The back wall must also be fireproof. The heat released is considerable and some splashes of ember could escape when loading the wood.

It is also better to evaluate the weight . Cast iron wood stoves are usually beautiful, big and heavy. It is a good idea to make sure that the joists underneath the floor can hold up.

The exhaust fumes inside the house can be lethal, so you must be extremely careful when installing the exhaust flue. Depending on the type of stove, pipes must be installed, preferably in cast iron, of the diameter necessary for a good draft. Hardly ever the smoke channel is included with purchase of the stove, then seek advice from your dealer or by a good installer is critical (The rule of thumb on the chimney sizing of wood stoves forces not to use pipes with a diameter less than 12cm ). We say this unless you are an expert, but truly an expert! In fact, the health of the whole family is at stake. In any case it would be very useful to have a smoke detector available, as suggested in our article Blackout: 10 useful tips to survive without electricity .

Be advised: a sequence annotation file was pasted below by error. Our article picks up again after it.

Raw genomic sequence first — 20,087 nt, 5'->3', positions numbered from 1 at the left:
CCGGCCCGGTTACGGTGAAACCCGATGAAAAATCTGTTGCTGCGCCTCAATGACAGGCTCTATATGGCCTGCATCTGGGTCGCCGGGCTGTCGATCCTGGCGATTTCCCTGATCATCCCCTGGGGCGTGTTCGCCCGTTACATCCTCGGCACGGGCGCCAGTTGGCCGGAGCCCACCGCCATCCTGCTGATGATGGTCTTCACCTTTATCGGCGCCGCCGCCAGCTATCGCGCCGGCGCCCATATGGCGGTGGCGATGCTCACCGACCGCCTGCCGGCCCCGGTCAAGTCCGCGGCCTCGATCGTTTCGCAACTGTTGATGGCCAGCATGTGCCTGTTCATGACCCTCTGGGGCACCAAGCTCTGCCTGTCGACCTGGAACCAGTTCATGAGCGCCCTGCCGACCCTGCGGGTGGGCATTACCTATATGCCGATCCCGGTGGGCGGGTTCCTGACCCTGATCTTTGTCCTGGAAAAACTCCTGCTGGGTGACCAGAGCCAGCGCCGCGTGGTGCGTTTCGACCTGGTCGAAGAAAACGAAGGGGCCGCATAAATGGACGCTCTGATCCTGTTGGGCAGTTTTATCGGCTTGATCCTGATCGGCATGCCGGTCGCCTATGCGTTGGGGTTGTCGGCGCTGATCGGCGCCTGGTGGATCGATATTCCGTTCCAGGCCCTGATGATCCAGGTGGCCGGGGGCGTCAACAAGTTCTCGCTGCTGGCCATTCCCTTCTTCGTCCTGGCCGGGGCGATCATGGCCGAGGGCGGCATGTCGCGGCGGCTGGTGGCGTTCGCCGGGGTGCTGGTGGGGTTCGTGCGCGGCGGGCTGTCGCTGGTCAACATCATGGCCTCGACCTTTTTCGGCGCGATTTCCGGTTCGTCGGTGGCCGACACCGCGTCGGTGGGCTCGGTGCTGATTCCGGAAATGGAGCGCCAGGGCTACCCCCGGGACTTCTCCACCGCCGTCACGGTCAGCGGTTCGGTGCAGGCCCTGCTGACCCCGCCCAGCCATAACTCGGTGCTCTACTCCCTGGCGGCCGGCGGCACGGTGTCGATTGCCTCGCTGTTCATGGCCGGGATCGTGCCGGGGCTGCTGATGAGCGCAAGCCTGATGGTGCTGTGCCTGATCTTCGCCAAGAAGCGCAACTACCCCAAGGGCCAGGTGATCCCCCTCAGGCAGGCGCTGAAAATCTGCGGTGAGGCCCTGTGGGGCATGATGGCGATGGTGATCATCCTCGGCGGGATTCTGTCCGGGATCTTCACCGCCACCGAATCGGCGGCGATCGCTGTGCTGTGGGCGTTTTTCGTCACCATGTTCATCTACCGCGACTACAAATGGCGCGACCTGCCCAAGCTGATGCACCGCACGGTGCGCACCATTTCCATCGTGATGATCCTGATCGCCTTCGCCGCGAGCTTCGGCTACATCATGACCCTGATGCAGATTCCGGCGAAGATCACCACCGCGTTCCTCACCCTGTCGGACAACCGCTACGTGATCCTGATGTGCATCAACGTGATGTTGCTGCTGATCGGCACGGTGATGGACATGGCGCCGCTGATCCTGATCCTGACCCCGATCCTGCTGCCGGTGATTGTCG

It is a good idea to always open the draft valve before inserting wood in the door, a little smoke will always come out, but definitely less and less dangerous.

In the room, however, there should always be a small opening that overlooks the outside protected by a grate to ensure a minimum of air exchange . It can be installed by an expert, but even here the do-it-yourself with the necessary precautions is possible, taking care to protect the hole from the outside with a grate to avoid the passage of unwanted guests.